Just Energy Sales At Current Retail Storefronts On Track To Add 140,000 RCEs Annually
Just Energy Set To Launch In New International Market
Discusses Potential "Weeding Out" Of Smaller Retail Suppliers Given Headwinds, Texas Retirements; Opportunity For Inorganic Growth, Improvements To Competitive Environment
November 10, 2017 Email This Story Copyright 2010-17 EnergyChoiceMatters.com
Reporting by Paul Ring • firstname.lastname@example.org
During an earnings call, Just Energy executives said that the company will begin signing up customers in the Japan retail energy market in the next 30 to 60 days.
As reported yesterday, Just Energy has continued its retail channel expansion strategy with 152 new store launches across 11 different retail partners for a total of 237 stores. The company remains on track to achieve its goal of being present in 500 stores by fiscal year-end (March 31, 2018)
Executives reported that at the current level of 237 stores, the company is selling at an annual rate of 140,000 RCEs a year in new customer additions. That reflects two sales per store per day, higher than Just Energy's target of 1 to 1.5 sales per day under its economic case for the sales channel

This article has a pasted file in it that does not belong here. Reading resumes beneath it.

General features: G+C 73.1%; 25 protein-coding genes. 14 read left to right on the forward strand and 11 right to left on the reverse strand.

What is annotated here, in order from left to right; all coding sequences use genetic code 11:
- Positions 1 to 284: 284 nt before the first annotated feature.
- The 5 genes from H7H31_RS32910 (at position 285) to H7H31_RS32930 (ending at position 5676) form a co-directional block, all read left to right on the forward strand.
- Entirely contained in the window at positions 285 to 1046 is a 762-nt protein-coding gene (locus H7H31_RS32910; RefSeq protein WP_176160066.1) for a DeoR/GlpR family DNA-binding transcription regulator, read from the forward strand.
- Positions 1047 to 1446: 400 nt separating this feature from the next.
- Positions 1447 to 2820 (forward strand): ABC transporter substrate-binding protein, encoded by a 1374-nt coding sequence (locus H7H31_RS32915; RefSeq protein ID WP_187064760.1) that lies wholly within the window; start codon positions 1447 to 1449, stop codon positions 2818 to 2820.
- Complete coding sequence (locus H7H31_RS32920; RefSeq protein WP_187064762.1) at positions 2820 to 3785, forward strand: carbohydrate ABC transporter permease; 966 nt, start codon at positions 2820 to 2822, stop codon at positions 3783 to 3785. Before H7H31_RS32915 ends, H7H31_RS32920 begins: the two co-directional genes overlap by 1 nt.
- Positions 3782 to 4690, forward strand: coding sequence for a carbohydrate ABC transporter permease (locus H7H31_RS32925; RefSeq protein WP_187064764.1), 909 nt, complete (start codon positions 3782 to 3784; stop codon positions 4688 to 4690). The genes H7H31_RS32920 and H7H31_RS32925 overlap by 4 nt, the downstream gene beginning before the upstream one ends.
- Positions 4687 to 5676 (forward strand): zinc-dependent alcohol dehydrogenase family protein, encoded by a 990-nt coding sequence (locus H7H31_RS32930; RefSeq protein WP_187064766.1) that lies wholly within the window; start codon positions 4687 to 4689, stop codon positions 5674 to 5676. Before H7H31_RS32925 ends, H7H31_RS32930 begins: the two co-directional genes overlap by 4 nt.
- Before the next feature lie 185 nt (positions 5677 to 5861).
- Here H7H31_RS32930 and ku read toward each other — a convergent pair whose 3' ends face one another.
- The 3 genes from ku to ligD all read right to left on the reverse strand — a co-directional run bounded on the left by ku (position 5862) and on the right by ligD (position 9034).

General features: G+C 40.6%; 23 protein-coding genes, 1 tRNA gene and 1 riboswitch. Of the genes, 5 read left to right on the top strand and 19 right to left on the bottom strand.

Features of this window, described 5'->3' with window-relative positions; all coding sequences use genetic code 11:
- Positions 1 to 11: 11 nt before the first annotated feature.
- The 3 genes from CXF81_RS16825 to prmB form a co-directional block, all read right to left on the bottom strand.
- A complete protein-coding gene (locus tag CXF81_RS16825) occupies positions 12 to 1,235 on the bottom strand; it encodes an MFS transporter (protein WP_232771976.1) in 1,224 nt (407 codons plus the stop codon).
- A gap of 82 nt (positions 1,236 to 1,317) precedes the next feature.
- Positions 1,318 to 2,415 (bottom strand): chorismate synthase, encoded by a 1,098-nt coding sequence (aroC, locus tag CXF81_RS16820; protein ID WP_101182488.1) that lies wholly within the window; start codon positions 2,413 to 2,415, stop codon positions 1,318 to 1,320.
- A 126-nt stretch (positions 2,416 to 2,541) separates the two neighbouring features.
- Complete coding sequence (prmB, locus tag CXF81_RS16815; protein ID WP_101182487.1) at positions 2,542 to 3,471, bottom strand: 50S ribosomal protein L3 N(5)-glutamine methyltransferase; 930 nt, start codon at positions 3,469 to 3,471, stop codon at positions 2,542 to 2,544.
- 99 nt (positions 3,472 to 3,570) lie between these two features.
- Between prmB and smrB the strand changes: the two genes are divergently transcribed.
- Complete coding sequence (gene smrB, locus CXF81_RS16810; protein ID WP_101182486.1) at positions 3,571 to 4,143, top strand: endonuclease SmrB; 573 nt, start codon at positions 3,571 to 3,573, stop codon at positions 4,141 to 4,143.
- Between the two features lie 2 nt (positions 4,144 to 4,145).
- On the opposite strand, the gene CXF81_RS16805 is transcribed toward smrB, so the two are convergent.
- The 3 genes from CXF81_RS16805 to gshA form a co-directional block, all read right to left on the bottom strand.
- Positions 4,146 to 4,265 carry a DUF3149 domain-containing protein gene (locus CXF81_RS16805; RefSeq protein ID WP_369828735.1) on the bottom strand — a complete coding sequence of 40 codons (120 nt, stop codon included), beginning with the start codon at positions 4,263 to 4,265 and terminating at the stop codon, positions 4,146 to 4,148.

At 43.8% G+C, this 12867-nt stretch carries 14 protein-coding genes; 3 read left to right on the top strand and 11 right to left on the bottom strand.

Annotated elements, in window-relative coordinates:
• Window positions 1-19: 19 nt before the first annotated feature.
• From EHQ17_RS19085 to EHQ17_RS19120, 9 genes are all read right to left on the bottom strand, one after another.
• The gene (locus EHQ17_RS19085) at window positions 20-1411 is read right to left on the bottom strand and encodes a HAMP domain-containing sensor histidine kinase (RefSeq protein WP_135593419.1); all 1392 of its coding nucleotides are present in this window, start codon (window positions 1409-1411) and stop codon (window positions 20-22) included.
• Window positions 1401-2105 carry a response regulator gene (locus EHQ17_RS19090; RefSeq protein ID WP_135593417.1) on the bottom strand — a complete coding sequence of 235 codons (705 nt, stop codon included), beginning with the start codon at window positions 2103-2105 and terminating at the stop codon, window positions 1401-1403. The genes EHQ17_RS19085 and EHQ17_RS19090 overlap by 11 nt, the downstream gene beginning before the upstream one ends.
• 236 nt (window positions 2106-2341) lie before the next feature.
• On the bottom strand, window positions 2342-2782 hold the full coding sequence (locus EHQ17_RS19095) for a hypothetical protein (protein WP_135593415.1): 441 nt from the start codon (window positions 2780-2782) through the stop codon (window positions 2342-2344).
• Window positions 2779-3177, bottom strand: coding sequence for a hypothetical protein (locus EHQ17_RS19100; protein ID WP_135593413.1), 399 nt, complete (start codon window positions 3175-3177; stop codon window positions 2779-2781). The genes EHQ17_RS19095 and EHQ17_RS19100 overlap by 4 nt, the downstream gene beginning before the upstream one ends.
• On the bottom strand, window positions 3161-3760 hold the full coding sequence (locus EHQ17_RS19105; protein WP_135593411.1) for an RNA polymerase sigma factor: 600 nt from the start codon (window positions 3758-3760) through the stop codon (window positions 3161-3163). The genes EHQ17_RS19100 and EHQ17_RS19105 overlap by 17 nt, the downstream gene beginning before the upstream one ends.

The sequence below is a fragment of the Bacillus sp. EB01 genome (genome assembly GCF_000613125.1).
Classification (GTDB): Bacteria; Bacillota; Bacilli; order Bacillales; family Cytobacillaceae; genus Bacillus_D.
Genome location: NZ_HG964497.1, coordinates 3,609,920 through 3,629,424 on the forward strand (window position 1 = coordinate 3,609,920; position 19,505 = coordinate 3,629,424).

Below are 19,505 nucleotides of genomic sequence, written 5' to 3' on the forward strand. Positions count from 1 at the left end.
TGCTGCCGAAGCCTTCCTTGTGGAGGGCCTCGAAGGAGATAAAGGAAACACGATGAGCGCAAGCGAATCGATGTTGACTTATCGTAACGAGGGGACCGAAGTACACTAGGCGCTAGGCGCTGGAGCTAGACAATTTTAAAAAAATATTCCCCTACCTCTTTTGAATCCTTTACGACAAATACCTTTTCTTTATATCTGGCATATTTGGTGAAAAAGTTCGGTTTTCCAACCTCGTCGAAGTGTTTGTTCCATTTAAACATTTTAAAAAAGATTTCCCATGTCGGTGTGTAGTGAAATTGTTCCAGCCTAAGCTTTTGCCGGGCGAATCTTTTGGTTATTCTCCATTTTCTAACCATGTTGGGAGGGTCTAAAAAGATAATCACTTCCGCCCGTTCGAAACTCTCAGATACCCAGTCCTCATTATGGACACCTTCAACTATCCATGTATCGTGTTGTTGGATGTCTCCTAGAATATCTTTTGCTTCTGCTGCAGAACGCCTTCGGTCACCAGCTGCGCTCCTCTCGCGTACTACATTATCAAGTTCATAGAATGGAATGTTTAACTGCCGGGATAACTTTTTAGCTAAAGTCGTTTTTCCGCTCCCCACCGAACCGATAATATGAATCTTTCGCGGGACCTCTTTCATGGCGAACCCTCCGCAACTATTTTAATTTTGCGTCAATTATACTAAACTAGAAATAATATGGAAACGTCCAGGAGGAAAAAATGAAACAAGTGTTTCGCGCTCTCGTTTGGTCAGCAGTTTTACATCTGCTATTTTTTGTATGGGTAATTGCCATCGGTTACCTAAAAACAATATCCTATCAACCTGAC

Just Energy targets $250 of annual margin from the retail store enrollments, and has various approaches to the retail store sales (from contracted operations to self-operated). Executives said that "worst case" economics show a 3.5 quarter payback to achieve the target annual margin, at contracted locations. Self-operated locations have a superior return in that the $250, $260 margin will payback in as little as 2.5 quarters.
Asked by an analyst about potential acquisition opportunities or an improved competitive environment as smaller retail suppliers are challenged by the same headwinds that impacted Just Energy during the quarter ending September 30, 2017 (see discussion here), Just Energy co-CEO James Lewis said, "[W]e see some smaller competitors getting hurt, so that does open up opportunities for us ... one of the things that we also think is going to happen is we’re going to see some tightness in the Texas market, with some of the generation retirements there, which we think can be a positive as well. One of the things we should see going forward is maybe some volatility back in that market, and that's another thing that tends to weed out some of the smaller competitors or some of the folks who don't hedge."